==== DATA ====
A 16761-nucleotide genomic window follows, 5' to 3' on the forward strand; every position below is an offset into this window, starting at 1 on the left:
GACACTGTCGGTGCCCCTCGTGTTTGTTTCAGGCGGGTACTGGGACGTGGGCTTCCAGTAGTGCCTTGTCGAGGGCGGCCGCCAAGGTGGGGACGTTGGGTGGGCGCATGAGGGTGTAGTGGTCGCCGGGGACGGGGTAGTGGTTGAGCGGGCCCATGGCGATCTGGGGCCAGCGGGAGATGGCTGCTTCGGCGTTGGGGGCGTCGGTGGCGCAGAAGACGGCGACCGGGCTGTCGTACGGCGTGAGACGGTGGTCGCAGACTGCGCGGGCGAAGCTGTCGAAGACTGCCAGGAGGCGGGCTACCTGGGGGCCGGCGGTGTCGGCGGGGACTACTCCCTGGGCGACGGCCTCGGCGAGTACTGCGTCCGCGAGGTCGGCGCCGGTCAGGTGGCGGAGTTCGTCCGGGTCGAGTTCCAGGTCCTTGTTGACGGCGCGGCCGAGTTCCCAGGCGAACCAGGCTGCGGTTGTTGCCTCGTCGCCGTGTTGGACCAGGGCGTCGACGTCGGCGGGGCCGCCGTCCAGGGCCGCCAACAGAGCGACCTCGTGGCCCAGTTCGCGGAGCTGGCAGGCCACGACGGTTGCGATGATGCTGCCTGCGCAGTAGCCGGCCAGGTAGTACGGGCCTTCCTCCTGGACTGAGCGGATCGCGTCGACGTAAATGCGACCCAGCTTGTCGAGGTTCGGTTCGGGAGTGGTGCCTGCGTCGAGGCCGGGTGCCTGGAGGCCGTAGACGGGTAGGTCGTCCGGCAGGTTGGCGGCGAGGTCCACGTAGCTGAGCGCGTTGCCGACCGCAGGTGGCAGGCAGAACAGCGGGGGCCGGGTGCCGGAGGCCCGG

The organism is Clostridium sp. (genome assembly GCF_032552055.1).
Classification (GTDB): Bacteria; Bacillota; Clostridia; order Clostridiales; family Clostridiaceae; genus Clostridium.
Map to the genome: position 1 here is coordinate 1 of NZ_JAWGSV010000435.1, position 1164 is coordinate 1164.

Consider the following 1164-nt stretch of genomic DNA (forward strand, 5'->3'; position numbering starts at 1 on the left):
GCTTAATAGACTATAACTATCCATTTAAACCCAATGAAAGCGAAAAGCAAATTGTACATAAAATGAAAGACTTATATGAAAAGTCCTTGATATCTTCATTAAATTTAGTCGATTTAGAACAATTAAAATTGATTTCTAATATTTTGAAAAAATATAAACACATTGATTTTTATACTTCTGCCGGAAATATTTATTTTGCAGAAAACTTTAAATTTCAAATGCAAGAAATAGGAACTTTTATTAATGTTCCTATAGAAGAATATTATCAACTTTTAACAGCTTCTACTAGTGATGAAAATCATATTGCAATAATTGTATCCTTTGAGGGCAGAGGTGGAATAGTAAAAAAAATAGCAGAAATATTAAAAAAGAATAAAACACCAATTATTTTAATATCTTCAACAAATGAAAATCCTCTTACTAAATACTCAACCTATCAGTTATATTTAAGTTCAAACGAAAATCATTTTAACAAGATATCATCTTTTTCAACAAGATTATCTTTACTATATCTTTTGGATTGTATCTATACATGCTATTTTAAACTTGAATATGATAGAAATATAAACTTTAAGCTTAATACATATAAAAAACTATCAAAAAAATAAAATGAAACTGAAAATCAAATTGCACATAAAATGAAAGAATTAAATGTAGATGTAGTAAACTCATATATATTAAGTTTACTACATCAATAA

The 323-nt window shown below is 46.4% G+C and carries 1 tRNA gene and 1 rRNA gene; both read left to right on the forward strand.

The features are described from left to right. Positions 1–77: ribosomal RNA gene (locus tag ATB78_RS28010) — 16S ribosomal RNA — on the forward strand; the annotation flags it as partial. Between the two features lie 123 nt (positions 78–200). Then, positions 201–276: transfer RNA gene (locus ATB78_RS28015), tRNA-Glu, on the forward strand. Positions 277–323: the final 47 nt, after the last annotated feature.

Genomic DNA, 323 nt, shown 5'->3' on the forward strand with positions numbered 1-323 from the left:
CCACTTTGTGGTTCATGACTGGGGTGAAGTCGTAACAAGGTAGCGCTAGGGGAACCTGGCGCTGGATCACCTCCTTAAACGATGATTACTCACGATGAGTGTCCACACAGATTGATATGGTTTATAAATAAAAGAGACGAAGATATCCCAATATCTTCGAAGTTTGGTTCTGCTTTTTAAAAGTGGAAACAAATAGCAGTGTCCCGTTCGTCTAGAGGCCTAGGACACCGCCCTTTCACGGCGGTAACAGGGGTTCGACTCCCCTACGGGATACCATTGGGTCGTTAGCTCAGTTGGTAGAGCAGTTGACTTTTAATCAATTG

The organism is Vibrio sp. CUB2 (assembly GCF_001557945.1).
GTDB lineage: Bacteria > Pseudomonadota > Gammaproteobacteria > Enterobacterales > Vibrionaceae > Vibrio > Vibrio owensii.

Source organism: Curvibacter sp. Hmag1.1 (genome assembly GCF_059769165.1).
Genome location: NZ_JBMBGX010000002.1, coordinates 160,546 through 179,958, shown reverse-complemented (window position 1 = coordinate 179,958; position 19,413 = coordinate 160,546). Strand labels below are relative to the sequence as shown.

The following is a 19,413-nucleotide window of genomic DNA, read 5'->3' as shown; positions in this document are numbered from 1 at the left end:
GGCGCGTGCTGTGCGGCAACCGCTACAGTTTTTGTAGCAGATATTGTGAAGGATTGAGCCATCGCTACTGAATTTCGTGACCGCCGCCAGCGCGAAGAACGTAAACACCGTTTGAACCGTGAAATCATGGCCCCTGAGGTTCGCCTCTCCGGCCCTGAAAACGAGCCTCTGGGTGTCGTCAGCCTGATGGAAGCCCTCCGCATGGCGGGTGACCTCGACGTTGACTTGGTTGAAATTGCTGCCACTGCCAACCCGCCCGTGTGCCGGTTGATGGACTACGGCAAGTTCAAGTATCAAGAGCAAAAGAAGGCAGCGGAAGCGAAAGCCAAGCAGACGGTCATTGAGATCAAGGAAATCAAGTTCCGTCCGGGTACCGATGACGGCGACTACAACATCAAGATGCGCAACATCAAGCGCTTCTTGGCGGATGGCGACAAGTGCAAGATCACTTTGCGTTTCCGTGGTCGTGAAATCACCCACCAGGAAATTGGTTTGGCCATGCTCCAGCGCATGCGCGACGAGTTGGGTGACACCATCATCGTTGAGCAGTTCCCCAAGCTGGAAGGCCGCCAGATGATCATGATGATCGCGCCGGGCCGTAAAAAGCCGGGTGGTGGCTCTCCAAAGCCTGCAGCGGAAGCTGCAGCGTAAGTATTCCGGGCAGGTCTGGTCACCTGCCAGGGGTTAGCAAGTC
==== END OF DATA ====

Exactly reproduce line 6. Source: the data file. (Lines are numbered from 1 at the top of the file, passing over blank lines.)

Consider the following 1164-nt stretch of genomic DNA (forward strand, 5'->3'; position numbering starts at 1 on the left):